How ‘public’ should public universities be?

There has been debate about the University of Melbourne’s response to a sex-segregated Islamic event held on campus. But it was an unusual debate, in which the radical feminist Sheila Jeffreys and Opposition Leader Tony Abbott were on much the same side.

U of M VC Glyn Davis pointed this morning to the tensions between gender equality and freedom of association raised by this case.

Some commenters on my Facebook page argued that as a ‘public’ university made a difference to how we should weigh up the conflicting considerations – that even if we should tolerate sex segregation in society generally, it should not happen at the ‘public’ University of Melbourne:

This is, however, a publicly funded university and I assume it’s more then likely that the venue was provided at lower/no cost then a private space; effectively meaning the event was subsidised by the taxpayer. For the sake of reputation of the institution, as well as applying best principles, events that entail gender segregation should be clearly not allowed on campus.

The likes of Glyn Davis must remember that they are public servants.

Most universities in Australia are more akin to government departments than private enterprises, they are established by legislation that allows for extensive control over the way they conduct themselves.

‘Public university’ is not a legal concept. The University of Melbourne’s legislation rather pointedly refers to it as ‘public spirited’ rather than public. University staff are not employed under public service legislation, and the governmnent of the day has no say in academic or professional staff appointments.

In practice, the term ‘public university is used to describe the universities listed in Table A of the Higher Education Support Act 2003. But it is not a term that appears in the legislation.

Table A universities do have greater access to public funds than private higher education providers. Most (though not all – Australian Catholic University is the exception) are subject to some public sector requirements in their own state, perhaps most significantly administrative law obligations such as freedom of information.

But I would generally defend the ‘public spirited’ rather than ‘public’ formulation in the U of M Act. There are good small-c constitutional reasons for thinking that universities should be substantially autonomous of government, places of independent thought and speech. Governments have historically tended to accept that view. Though state governments appoint university or council senate members, they only appoint a minority. State governments especially have taken a laissez-faire approach to academic matters.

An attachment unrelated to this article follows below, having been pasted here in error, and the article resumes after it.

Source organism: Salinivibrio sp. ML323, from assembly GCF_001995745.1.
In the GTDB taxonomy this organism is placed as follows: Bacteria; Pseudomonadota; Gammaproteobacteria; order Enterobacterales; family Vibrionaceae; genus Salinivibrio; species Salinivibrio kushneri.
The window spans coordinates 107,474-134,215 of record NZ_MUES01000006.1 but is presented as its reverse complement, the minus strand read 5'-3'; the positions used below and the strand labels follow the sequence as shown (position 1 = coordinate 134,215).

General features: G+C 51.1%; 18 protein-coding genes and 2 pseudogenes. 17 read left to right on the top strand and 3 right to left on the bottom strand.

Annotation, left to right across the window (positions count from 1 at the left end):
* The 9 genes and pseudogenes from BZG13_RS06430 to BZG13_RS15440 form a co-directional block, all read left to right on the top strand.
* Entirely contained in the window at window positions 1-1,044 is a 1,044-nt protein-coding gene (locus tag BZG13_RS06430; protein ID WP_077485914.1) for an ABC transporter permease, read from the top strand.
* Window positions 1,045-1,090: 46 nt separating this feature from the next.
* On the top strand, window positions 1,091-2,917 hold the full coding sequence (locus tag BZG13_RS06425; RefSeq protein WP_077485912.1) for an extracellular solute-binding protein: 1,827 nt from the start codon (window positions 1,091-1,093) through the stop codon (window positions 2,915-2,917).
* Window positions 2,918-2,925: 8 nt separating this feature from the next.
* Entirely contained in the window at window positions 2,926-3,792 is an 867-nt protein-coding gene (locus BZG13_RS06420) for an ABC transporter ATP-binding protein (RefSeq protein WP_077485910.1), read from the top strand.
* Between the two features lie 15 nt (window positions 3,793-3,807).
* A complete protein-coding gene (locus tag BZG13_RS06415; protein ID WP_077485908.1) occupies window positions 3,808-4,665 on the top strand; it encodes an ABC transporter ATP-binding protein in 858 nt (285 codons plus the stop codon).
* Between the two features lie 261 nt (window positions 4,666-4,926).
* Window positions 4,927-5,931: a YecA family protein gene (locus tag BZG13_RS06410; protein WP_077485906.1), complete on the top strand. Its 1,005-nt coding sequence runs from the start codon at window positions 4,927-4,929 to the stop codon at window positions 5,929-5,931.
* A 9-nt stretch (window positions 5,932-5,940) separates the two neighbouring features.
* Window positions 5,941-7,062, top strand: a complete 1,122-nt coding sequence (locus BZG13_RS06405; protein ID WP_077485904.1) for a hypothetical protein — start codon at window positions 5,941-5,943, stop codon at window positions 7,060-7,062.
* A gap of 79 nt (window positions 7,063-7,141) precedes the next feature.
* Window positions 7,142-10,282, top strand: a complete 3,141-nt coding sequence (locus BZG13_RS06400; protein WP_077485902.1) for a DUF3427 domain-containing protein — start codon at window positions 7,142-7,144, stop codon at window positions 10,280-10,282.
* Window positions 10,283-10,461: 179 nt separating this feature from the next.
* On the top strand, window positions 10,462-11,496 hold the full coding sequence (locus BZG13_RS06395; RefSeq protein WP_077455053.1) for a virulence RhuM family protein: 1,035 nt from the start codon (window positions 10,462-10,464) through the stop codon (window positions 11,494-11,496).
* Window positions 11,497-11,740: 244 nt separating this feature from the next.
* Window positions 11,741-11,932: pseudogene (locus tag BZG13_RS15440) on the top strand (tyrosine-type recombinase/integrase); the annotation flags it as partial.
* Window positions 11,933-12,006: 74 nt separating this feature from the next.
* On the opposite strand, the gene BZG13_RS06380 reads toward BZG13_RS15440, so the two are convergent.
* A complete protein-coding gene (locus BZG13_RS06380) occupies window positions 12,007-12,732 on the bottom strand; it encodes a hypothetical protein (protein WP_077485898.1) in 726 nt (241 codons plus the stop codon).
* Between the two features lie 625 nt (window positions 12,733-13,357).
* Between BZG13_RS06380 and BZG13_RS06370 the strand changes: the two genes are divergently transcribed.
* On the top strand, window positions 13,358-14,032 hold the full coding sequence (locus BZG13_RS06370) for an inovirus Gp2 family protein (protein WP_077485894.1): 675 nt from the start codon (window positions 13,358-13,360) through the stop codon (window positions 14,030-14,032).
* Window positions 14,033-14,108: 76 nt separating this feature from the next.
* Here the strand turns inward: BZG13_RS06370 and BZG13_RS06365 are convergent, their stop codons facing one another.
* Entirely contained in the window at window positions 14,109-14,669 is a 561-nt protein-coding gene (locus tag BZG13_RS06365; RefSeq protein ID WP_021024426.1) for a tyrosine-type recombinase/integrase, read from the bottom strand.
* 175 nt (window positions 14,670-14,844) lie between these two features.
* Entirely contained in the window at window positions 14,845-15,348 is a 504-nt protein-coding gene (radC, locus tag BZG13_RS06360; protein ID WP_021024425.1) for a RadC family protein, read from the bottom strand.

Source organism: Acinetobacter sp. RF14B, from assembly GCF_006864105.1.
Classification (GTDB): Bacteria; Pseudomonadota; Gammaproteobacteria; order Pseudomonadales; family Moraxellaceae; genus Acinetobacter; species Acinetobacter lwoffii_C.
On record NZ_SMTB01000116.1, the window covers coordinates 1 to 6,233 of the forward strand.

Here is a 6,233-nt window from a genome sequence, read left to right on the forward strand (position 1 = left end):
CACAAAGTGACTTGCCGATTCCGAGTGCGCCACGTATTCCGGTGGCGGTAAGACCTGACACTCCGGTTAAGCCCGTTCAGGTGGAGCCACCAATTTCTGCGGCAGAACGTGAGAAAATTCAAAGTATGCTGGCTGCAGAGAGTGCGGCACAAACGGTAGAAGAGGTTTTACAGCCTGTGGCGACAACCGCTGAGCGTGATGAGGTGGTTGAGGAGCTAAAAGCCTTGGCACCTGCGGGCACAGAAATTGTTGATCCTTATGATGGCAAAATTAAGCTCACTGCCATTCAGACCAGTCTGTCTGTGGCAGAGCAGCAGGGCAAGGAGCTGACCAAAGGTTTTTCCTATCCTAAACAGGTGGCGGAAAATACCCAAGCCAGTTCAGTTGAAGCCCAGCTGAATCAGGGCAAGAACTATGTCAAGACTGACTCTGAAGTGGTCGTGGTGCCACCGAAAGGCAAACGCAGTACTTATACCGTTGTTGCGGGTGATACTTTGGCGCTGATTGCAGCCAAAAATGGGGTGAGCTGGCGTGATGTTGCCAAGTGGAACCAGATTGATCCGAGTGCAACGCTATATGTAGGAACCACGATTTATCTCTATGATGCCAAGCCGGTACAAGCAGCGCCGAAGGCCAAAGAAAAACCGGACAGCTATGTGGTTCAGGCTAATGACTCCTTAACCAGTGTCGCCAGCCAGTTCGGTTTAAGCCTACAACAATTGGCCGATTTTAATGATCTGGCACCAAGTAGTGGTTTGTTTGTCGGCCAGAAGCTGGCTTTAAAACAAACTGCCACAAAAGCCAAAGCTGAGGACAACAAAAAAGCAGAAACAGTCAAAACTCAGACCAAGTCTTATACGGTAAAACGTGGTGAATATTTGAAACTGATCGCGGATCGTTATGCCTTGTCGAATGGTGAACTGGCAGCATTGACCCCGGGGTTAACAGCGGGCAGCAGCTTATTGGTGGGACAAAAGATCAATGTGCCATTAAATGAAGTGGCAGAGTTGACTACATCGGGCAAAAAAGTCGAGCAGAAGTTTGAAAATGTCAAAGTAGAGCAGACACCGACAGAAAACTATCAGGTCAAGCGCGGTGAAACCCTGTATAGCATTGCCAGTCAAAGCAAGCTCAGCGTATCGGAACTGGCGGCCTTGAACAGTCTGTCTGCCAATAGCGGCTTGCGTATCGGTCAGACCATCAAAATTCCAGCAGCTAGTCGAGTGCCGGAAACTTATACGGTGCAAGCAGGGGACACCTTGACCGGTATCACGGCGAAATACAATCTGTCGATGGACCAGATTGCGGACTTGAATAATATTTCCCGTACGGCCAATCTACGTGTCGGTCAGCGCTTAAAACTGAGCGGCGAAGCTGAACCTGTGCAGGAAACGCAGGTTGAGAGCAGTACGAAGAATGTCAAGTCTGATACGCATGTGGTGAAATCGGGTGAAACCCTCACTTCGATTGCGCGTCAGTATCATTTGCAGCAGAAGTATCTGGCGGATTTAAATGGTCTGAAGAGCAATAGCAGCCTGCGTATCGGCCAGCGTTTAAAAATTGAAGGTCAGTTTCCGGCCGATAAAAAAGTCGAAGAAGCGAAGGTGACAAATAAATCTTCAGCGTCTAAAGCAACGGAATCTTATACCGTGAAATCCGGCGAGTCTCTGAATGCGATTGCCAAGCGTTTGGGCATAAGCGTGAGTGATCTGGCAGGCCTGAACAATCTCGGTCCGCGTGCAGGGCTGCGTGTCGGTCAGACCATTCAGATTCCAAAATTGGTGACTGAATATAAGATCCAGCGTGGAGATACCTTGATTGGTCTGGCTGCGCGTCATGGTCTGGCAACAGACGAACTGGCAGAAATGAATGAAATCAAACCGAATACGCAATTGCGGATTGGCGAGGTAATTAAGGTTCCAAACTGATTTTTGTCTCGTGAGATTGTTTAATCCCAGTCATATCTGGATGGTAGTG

To me, public funding should be seen as transaction. Governments are entitled to get what they pay for (such as a number of student places), but this should not give them broader rights over the institution. That some taxpayer money might have been used in building the lecture theatre where the Islamic event was held does not give government any on-going veto power over how the theatre should be used.

None of this means that universities should be immune from criticism. But to me the fact that the U of M was set up by a Victorian government statute, or that it receives Commonwealth funding, does not add anything to the case for preventing sex-segregated events on campus.

Should unis voluntarily cap student numbers?

From my perspective, the demand-driven funding system is Labor’s main higher education achievement (it’s described at pages 56-58 of this report). Over time, I expect it will drive a more efficient allocation of student places and through creating competition improve teaching and student services. Already we can see that a student’s chances of getting an offer in their first-preference field of study has improved in most disciplines:

offer rates
Source: DIISRTE. The figure shows offers in each field of study as a % of all first-preference applications for that field of study.

But uncapping the number of Commonwealth-supported students is costing a lot of money, a factor in recent higher education cuts. An article in yesterday’s AFR reveals that the universities want a de facto re-introduction of caps – not through changing the higher education funding legislation but through universities agreeing to constrain student numbers.

This would be a backwards step. The fear of losing students to competitors is a key driver of responsiveness to students, and a cartel-like restriction on places would be nearly as bad as the old regulated control.